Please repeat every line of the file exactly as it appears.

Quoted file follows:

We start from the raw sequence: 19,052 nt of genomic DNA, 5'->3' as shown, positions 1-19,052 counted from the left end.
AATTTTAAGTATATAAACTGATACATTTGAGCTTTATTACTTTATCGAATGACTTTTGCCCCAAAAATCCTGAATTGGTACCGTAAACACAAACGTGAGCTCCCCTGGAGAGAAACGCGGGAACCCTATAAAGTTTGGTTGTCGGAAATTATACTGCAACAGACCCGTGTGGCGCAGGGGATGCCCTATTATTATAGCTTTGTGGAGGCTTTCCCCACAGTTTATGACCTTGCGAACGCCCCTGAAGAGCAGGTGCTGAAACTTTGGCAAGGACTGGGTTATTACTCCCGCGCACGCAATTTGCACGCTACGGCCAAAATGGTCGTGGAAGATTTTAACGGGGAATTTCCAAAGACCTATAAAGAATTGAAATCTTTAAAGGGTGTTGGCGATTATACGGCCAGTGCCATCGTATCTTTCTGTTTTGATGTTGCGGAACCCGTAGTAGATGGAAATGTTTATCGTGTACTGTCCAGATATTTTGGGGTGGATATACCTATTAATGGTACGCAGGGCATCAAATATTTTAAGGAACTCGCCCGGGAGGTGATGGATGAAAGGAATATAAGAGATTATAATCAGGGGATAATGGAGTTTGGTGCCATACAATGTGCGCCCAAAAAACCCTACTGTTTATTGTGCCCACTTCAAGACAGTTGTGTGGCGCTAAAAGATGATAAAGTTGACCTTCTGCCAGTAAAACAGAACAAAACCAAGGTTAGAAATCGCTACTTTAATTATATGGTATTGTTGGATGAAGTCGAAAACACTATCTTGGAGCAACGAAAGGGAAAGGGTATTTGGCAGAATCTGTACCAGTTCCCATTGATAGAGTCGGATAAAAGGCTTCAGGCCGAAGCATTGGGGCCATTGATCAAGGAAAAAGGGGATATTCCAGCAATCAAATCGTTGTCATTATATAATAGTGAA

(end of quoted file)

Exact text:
We start from the raw sequence: 19,052 nt of genomic DNA, 5'->3' as shown, positions 1-19,052 counted from the left end.
AATTTTAAGTATATAAACTGATACATTTGAGCTTTATTACTTTATCGAATGACTTTTGCCCCAAAAATCCTGAATTGGTACCGTAAACACAAACGTGAGCTCCCCTGGAGAGAAACGCGGGAACCCTATAAAGTTTGGTTGTCGGAAATTATACTGCAACAGACCCGTGTGGCGCAGGGGATGCCCTATTATTATAGCTTTGTGGAGGCTTTCCCCACAGTTTATGACCTTGCGAACGCCCCTGAAGAGCAGGTGCTGAAACTTTGGCAAGGACTGGGTTATTACTCCCGCGCACGCAATTTGCACGCTACGGCCAAAATGGTCGTGGAAGATTTTAACGGGGAATTTCCAAAGACCTATAAAGAATTGAAATCTTTAAAGGGTGTTGGCGATTATACGGCCAGTGCCATCGTATCTTTCTGTTTTGATGTTGCGGAACCCGTAGTAGATGGAAATGTTTATCGTGTACTGTCCAGATATTTTGGGGTGGATATACCTATTAATGGTACGCAGGGCATCAAATATTTTAAGGAACTCGCCCGGGAGGTGATGGATGAAAGGAATATAAGAGATTATAATCAGGGGATAATGGAGTTTGGTGCCATACAATGTGCGCCCAAAAAACCCTACTGTTTATTGTGCCCACTTCAAGACAGTTGTGTGGCGCTAAAAGATGATAAAGTTGACCTTCTGCCAGTAAAACAGAACAAAACCAAGGTTAGAAATCGCTACTTTAATTATATGGTATTGTTGGATGAAGTCGAAAACACTATCTTGGAGCAACGAAAGGGAAAGGGTATTTGGCAGAATCTGTACCAGTTCCCATTGATAGAGTCGGATAAAAGGCTTCAGGCCGAAGCATTGGGGCCATTGATCAAGGAAAAAGGGGATATTCCAGCAATCAAATCGTTGTCATTATATAATAGTGAA